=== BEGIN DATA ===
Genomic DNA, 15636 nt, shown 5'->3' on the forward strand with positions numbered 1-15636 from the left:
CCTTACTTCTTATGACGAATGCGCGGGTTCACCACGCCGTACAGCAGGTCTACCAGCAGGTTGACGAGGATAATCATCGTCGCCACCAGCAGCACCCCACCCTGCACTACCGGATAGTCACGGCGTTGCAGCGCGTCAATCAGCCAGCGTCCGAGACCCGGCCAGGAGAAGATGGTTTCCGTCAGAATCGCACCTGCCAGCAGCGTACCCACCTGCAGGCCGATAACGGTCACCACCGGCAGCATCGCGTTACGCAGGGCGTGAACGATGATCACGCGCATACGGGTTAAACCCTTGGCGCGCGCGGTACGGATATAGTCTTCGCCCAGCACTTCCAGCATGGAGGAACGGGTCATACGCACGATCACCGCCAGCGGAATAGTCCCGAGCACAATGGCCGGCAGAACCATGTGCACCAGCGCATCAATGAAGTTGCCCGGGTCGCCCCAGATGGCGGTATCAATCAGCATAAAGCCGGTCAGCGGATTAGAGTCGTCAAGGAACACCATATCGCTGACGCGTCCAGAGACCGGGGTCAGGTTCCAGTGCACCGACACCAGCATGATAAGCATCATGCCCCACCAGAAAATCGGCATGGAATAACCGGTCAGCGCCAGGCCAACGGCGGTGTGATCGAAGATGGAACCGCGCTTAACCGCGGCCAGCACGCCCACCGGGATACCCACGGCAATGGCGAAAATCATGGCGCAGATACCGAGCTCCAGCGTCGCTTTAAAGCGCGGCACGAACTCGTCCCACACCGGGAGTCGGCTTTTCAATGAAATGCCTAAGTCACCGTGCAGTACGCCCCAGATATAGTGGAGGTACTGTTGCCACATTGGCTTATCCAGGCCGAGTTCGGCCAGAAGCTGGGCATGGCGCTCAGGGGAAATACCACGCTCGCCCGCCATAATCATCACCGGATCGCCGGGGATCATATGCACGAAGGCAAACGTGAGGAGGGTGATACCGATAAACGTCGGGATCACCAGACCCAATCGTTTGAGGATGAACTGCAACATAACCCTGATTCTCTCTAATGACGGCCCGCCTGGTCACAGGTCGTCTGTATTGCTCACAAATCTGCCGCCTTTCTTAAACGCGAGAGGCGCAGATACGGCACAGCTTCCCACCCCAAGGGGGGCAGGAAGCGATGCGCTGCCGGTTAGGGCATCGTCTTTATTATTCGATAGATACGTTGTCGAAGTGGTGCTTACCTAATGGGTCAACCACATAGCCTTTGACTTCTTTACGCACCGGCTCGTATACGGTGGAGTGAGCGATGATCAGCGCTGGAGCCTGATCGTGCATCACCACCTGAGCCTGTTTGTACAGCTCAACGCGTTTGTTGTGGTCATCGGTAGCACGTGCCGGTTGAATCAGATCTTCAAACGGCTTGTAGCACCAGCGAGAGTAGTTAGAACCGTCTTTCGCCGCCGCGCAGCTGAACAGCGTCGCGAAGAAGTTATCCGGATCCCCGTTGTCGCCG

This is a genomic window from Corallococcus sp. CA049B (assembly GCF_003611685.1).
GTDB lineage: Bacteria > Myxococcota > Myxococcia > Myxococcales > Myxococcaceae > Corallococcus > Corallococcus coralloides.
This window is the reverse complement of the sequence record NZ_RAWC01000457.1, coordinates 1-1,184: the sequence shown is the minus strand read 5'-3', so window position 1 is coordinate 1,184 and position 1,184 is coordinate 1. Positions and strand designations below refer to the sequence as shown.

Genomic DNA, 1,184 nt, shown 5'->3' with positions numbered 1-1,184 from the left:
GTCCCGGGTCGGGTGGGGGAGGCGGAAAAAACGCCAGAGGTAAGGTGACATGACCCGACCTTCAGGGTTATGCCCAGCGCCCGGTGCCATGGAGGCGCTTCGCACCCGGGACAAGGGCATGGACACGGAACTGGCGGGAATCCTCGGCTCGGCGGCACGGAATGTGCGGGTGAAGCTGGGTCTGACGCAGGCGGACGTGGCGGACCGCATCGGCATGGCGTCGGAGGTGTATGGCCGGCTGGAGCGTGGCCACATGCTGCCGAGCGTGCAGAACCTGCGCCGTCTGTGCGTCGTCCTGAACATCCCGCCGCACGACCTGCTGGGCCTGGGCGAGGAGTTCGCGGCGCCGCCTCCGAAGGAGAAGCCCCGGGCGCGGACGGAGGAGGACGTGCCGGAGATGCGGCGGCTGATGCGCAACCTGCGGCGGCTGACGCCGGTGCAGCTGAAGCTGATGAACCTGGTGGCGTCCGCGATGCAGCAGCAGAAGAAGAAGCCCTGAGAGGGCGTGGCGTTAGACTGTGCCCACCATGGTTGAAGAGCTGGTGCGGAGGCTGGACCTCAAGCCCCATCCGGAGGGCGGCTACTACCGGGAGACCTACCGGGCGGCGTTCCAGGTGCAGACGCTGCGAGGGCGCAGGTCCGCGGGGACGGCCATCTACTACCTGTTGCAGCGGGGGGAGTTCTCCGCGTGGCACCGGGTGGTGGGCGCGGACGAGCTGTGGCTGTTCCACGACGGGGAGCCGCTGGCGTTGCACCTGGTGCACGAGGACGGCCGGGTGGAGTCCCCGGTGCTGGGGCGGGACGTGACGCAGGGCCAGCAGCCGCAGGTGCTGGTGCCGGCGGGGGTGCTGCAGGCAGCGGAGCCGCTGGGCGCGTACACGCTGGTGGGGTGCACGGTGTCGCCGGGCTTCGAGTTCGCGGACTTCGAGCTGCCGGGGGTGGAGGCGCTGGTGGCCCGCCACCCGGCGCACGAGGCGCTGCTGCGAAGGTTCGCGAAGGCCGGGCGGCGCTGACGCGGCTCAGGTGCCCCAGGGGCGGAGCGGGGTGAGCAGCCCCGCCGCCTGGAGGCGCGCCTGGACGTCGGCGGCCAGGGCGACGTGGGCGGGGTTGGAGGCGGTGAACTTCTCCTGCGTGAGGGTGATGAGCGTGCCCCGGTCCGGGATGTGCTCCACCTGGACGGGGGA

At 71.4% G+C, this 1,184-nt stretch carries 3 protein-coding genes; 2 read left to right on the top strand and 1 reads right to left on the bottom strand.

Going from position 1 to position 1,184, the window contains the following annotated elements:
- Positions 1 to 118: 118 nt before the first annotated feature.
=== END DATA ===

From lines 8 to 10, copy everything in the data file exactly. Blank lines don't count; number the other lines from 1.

At 71.4% G+C, this 1,184-nt stretch carries 3 protein-coding genes; 2 read left to right on the top strand and 1 reads right to left on the bottom strand.

Going from position 1 to position 1,184, the window contains the following annotated elements:
- Positions 1 to 118: 118 nt before the first annotated feature.